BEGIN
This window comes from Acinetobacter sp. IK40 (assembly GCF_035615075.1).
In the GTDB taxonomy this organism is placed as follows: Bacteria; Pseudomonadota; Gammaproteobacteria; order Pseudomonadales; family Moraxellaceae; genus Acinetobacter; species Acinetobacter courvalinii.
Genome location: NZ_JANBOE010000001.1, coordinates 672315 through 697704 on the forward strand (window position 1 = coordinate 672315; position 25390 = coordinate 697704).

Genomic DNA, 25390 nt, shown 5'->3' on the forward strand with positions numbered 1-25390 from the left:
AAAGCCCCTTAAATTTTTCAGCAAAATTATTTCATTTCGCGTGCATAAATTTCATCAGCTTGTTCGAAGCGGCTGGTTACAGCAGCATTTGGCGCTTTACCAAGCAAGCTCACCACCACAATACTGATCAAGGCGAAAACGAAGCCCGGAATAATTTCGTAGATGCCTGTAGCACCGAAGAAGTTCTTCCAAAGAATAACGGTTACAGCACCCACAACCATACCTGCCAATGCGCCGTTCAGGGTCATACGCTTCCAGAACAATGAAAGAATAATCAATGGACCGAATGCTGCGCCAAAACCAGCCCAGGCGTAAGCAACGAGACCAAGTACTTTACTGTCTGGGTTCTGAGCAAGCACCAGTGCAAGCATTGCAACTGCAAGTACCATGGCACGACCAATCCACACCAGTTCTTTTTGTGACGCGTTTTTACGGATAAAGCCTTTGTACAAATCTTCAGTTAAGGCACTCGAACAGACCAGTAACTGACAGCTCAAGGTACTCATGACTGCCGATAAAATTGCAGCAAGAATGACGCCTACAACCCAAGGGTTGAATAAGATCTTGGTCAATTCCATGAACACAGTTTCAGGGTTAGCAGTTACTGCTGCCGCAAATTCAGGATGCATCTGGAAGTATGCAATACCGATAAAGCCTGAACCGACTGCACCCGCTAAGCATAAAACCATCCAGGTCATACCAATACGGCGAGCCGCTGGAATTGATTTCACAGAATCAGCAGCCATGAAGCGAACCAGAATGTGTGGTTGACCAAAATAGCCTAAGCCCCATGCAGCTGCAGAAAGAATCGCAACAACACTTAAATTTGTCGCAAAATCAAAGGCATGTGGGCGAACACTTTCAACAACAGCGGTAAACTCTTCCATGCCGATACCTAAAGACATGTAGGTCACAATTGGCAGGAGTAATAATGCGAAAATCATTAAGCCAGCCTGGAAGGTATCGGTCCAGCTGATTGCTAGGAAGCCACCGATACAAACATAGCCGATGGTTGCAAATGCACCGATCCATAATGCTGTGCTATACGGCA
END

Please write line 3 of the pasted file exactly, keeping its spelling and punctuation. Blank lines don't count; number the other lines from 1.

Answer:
Genome location: NZ_JANBOE010000001.1, coordinates 672315 through 697704 on the forward strand (window position 1 = coordinate 672315; position 25390 = coordinate 697704).